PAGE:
Emi and the Ct Scanner

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The top management of EMI should decide to patent the technology of CT scanner and license it to major players in medical diagnostic imaging market in the US, instead of manufacturing it by EMI itself.

X-ray is the “standard” for medical industry in 1972, with GE and Picker as the market leaders in US. Although CT scanner is potentially a disruptive innovation to transform diagnostic imaging, its success relies on high adoption rate by hospitals and reputable medical professionals. What EMI needs to do is to establish CT scanner as the “new standard” for diagnostic imaging, and licensing the technology will dramatically improve the pace of adoption.

Market Analysis (1972)
TechnologySet up costMarket sizeApplicationsMarket leaders X-ray$100,000$350 millionStandard; responsible for critical medical decisionSiemens Philips
GE (30% US market)
Picker (20% US market)
Nuclear Imaging$75,000$50 millionComplement or replace X-ray diagnosisNuclear-Chicago Picker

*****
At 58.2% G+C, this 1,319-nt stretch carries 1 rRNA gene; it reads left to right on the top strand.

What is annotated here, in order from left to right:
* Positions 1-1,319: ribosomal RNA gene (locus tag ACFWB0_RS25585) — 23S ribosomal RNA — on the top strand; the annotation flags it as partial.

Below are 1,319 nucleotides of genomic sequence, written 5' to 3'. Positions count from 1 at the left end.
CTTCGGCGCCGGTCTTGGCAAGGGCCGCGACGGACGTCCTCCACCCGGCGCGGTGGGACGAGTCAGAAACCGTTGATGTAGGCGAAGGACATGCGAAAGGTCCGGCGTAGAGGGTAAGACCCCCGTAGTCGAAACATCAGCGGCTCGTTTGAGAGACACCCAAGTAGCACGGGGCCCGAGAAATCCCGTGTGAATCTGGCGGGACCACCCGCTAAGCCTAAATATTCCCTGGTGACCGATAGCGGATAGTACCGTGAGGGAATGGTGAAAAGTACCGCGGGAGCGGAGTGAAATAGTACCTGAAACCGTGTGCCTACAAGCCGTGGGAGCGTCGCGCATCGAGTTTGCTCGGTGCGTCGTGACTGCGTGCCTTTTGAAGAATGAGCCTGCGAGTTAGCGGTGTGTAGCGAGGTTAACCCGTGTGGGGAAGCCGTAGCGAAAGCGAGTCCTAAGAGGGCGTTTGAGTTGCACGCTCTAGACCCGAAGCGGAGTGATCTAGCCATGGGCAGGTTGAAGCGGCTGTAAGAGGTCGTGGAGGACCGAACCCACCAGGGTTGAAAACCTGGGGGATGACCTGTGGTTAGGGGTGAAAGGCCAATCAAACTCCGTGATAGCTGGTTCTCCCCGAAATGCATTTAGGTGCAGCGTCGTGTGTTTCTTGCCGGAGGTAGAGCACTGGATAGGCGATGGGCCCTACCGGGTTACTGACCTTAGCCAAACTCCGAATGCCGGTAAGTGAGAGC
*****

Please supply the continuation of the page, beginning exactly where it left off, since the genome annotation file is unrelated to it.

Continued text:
Ultrasound$30,000Very smallO&GPicker
CT scanner$400,000$68 million *Neurology
* Estimated based on 170 CT scanners required

As the set up of a CT scanner costs 3 times more expensive than that of a conventional X-ray, it represents significant investment from the hospitals. Without prior experience and marketing channels, it will be difficult for EMI to penetrate the market and reach the “tipping point” swiftly. Both GE and Picker have strong resources and technical capabilities to research new technology. They will be interested to license CT scanner to provide a comprehensive product range and preserve existing market share.

Licensing also represents a “risk-free” option for EMI. With an estimated licensing cost of 10% of the revenue, EMI can potentially achieve $6.8 million earning without having to incur the substantial capital investment. On the contrary, if CT scanner fails to become the industry standard, EMI’s bottom line is not impacted at all....
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